“Text and e-mail. Voice. Video, photo. Imagine if we could see the streams of communication going on all around us. Even right now, at this hour. Imagine all the invisible voices and coded language, all the hidden data. Slender rhythm of radio and television waves. Digital binary information, little ones and zeros dictating the pulse and flow of all the world’s knowledge.”

“The prayers.” Click, click. “Imagine if we could see all the prayers.”

“I wonder what it would look like, if each mode of communication was a different color.”

They looked through the windows to the alley set in cool morning shadow, the chinked and stained concrete, old brick facades of buildings left to derelicts and huddled runaways. Dumpsters ahead and behind them filled with waste matter. The driver looked up through the windshield to the sky, a snatch of cloudless pale blue emerging stridently to claim another awed human rumination.

“The change is so gradual that we can hardly scrutinize it,” the driver said. “I mean, we go from a megabyte of technology to a gigabyte. We go from cordless phones to cellular phones.”

“From Playstation 2 to Playstation 3.”

“We don’t graduate straight to high-def television from shortwave radio.”

“Self-deification takes patience.” Click, click.

“Maybe I’m wrong. Maybe the transformation is dense and tangible enough to observe and study, maybe even to manipulate. Maybe this is what the guys in lab coats and power suits are thinking of next. Clustered in places called Washington. New York. Los Angeles. Cairo.”

“Las Vegas.”

“Sitting around a table, men wearing gleaming white ghoutras and women dressed in paramilitary fatigues, guerrilla-clad luminaries with mysterious backgrounds and red smiling faces.”

“Calculating the science of communication in order to control it.”

The guy in the passenger seat clicked the magazine free of the gun and clicked it back into place and he looked down to it black and reassuring in his hands and he imagined how he would react if the people in the bank mutinied or if the cops came in with their guns aloft and he tried to imagine pointing the Walther at one of them and pulling the trigger and he told himself he could do it if he had to but he wasn’t convinced. He pictured his wife of twenty-four and in his mind he saw their son with his mother’s curly blond hair and his father’s stone gray eyes and he tried to imagine how his family would survive if the action this morning went south.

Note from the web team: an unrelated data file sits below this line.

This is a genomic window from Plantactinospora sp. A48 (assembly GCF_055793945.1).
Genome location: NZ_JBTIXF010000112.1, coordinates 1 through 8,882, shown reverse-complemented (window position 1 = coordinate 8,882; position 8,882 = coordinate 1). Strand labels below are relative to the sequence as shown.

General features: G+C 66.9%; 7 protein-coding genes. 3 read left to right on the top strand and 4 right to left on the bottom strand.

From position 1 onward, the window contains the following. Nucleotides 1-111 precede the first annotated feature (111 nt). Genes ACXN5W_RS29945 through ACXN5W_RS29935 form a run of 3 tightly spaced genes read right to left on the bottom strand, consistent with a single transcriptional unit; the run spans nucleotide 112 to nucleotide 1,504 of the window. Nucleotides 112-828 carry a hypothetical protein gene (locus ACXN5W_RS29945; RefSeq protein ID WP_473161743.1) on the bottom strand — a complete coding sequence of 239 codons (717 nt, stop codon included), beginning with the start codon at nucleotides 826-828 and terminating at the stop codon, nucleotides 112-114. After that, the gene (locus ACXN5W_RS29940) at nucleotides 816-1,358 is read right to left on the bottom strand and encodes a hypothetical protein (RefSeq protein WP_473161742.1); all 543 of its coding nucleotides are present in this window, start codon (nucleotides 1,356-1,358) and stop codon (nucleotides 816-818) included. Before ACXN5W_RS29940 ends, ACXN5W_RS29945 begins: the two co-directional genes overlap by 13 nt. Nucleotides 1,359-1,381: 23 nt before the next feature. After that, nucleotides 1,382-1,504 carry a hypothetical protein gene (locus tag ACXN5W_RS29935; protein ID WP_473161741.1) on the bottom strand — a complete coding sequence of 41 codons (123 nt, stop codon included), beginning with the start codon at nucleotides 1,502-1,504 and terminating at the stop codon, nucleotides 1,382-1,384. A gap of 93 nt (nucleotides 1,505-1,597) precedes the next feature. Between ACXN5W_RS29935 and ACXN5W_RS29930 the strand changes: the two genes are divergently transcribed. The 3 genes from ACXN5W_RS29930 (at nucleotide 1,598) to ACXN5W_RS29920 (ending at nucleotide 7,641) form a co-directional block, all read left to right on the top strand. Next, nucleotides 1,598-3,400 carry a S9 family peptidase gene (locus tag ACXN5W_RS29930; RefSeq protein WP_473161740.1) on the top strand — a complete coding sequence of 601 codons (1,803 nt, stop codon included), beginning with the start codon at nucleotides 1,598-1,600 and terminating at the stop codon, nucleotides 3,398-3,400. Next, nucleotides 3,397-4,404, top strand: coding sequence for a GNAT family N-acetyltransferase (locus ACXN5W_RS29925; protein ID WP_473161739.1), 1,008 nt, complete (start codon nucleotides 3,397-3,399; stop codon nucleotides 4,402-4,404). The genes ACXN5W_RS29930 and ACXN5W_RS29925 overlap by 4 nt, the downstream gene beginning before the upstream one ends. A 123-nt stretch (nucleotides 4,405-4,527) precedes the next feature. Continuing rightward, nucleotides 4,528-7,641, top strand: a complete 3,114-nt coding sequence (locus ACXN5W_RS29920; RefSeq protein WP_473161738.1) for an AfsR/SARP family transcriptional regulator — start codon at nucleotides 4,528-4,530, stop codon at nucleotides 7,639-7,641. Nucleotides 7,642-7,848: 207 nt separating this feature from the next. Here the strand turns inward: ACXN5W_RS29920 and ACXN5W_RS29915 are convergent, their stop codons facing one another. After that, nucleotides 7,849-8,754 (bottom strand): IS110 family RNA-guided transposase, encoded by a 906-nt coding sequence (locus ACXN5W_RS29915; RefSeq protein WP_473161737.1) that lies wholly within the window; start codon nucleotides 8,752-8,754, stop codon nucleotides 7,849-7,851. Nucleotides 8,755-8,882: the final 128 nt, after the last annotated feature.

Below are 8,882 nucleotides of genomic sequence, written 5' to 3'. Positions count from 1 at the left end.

“Do they even have record stores anymore?” he said. “Are there such establishments as record stores, and are they operational? Quite frankly I haven’t seen one in at least a year.”

“People on the subway. Most of them plugged into a music player. The others with their heads buried in a shiny magazine. Maybe there are books. I think people still read books.”

“Nobody burns books anymore.” Click, click.

“Nobody talks about how the ball team is doing. Nobody asks about the wife and kids.”

“The discussion board is the new subway.”

“People assume the wife and kids are fine. The wife and kids are healthy and plentifully drugged.”

“People assume.” Click, click. “People shouldn’t assume.”

The driver reached forward and flipped the radio back on. He changed the station to a news program and the two of them sat listening to the hurried headlines until the sweeping brand of day lit its distinct mark upon the world and the cellular phone buzzed in the driver’s pocket.

“We’re on,” he said, and started the truck.

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Crime, Fiction, guns, madness, philosophy, postmodernism, spirituality, Truth, writing

Vigil

I pulled the car through the winding hillside streets in the evening stillness and I thought it both strange and affecting how in that town one could scarcely peer through the thick shrouding gray to the setting sun beyond. Crooked rows of small one-story frame houses in light pastel colors, the yards manicured into taut pristine statements and the black bay water forever looming immense and threatening in the background. Anonymous joggers of dusk puffing the saline air beneath the watchful eye of antique streetlamps not yet ignited to life there in the grayest of twilight.